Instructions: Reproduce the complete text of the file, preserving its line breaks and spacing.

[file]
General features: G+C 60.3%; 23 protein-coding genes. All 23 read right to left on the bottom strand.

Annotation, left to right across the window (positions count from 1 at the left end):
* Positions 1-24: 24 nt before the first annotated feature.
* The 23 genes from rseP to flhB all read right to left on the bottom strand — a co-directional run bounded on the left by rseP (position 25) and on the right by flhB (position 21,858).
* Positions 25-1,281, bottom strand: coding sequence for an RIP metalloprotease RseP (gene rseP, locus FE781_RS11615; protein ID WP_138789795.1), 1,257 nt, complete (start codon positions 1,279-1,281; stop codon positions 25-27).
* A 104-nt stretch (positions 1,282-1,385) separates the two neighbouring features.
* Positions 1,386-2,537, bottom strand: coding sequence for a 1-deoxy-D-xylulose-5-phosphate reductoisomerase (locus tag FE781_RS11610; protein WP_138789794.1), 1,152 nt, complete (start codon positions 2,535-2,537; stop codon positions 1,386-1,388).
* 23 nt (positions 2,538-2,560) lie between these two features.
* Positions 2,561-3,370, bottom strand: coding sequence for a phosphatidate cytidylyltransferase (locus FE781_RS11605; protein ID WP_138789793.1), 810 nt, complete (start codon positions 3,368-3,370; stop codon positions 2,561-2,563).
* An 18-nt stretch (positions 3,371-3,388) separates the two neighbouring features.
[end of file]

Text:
General features: G+C 60.3%; 23 protein-coding genes. All 23 read right to left on the bottom strand.

Annotation, left to right across the window (positions count from 1 at the left end):
* Positions 1-24: 24 nt before the first annotated feature.
* The 23 genes from rseP to flhB all read right to left on the bottom strand — a co-directional run bounded on the left by rseP (position 25) and on the right by flhB (position 21,858).
* Positions 25-1,281, bottom strand: coding sequence for an RIP metalloprotease RseP (gene rseP, locus FE781_RS11615; protein ID WP_138789795.1), 1,257 nt, complete (start codon positions 1,279-1,281; stop codon positions 25-27).
* A 104-nt stretch (positions 1,282-1,385) separates the two neighbouring features.
* Positions 1,386-2,537, bottom strand: coding sequence for a 1-deoxy-D-xylulose-5-phosphate reductoisomerase (locus tag FE781_RS11610; protein WP_138789794.1), 1,152 nt, complete (start codon positions 2,535-2,537; stop codon positions 1,386-1,388).
* 23 nt (positions 2,538-2,560) lie between these two features.
* Positions 2,561-3,370, bottom strand: coding sequence for a phosphatidate cytidylyltransferase (locus FE781_RS11605; protein ID WP_138789793.1), 810 nt, complete (start codon positions 3,368-3,370; stop codon positions 2,561-2,563).
* An 18-nt stretch (positions 3,371-3,388) separates the two neighbouring features.